NEW YORK – The Association for Molecular Pathology has issued a position statement on pharmacogenomic testing outlining best practices to which labs should adhere.
The pathologists' group recommends that labs report drug-gene associations that are backed by "well-established clinical validity" data from the peer-reviewed literature, practice guidelines, such as those from the Clinical Pharmacogenetics Implementation Consortium (CPIC), or US Food and Drug Administration-approved drug labeling.
Additionally, AMP urges labs to comply with federal lab standards outlined in the Clinical Laboratory Improvement Amendments and ensure that their tests are analytically valid, the quality of lab management systems are "robust," and the lab personnel are appropriately credentialed. "Tests must be verified under the supervision of, and interpreted and reported by, board-certified molecular laboratory professionals," AMP stated. "Additionally, as required by CLIA, details regarding analytical methodology, validity, and quality should be readily available to the healthcare providers upon request."
The association further specified how the test results should be communicated to healthcare providers to ensure those without genetics knowhow can comprehend the results. For example, the report should included a statement of a patient's metabolizer status as determined by the genotype detected via testing, a list of the drugs that may be impacted by this genotype, alternative dosing or treatments that doctors may consider, and a list of resources that could provide further information on these points.
AMP's position statement comes as the FDA has been pressuring labs to submit their pharmacogenomic tests for regulatory approval. For labs that chose to continue to offer testing through a CLIA-certified lab, but won't seek or haven't yet achieved FDA approval, the agency has been restricting the labs from reporting the drugs that patients may respond well or poorly to based on the genetic variants identified through testing. Not mentioning the drugs in a PGx test report would make it challenging for doctors to make sense of the genetic findings and render such tests clinically useless, industry players have pointed out.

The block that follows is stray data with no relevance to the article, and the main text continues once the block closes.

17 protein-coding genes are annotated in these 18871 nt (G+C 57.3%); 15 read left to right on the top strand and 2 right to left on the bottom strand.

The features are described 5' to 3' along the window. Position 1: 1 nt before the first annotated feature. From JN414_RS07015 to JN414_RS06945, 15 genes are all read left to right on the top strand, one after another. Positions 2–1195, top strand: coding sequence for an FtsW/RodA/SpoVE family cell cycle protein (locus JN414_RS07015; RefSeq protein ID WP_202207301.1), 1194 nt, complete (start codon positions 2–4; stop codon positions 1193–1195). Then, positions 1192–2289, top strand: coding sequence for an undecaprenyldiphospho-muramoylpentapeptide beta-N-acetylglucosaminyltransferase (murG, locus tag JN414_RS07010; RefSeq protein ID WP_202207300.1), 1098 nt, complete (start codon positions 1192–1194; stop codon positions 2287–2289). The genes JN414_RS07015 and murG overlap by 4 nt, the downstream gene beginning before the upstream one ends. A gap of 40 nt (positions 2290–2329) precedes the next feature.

The agency's recent actions have confused the lab industry, which has long been allowed to offer tests legally through CLIA-certified labs, and have agitated policy experts who believe the FDA lacks statutory authority to regulate lab-developed tests that have historically been overseen by the Centers for Medicare & Medicaid Services under CLIA. Regulatory experts are particularly troubled that in its communications about PGx testing, the FDA seems to be saying that only it can decide when a drug-gene association is scientifically valid and can be reported by labs for medical decision making. Some have even said this could be a First Amendment violation.
Among its recommendations, AMP doesn't mention that labs need to have FDA clearance or approval for their PGx tests. AMP historically has not supported FDA's attempts to extend its oversight to tests labs perform and market, arguing that any improvements to lab regulations should be done through changes to CLIA.
Although its present statement on PGx testing doesn't address this issue directly, the group's recommendations reflect its overarching position, by emphasizing the importance of CLIA certification for labs and by highlighting that Clinical Pharmacogenetics Implementation Consortium (CPIC) guidelines and peer-reviewed literature are sources of clinically valid PGx information, alongside FDA-approved labeling. "One organization that has established levels of evidence for pharmacogenomic tests based on literature review is the Clinical Pharmacogenetics Implementation Consortium," AMP stated, highlighting that it has endorsed CPIC's Term Standardization for Clinical Pharmacogenetics Test Results Project and encourages the use of CPIC's gene-drug practice guidelines.
One of the main reasons the FDA has given for stepping up regulations against labs offering PGx testing has been that patients might make treatment changes based on reports from unapproved tests without speaking to their doctors. AMP recognized this risk in its statement in light of more patients having direct access to genetic testing results through consumer genomics firms.
"Patients currently may have direct access to their laboratory test results," AMP stated. "Any result of a pharmacogenomic test should be discussed with the patient's healthcare provider to determine whether changes to the patient's medication plan are recommended."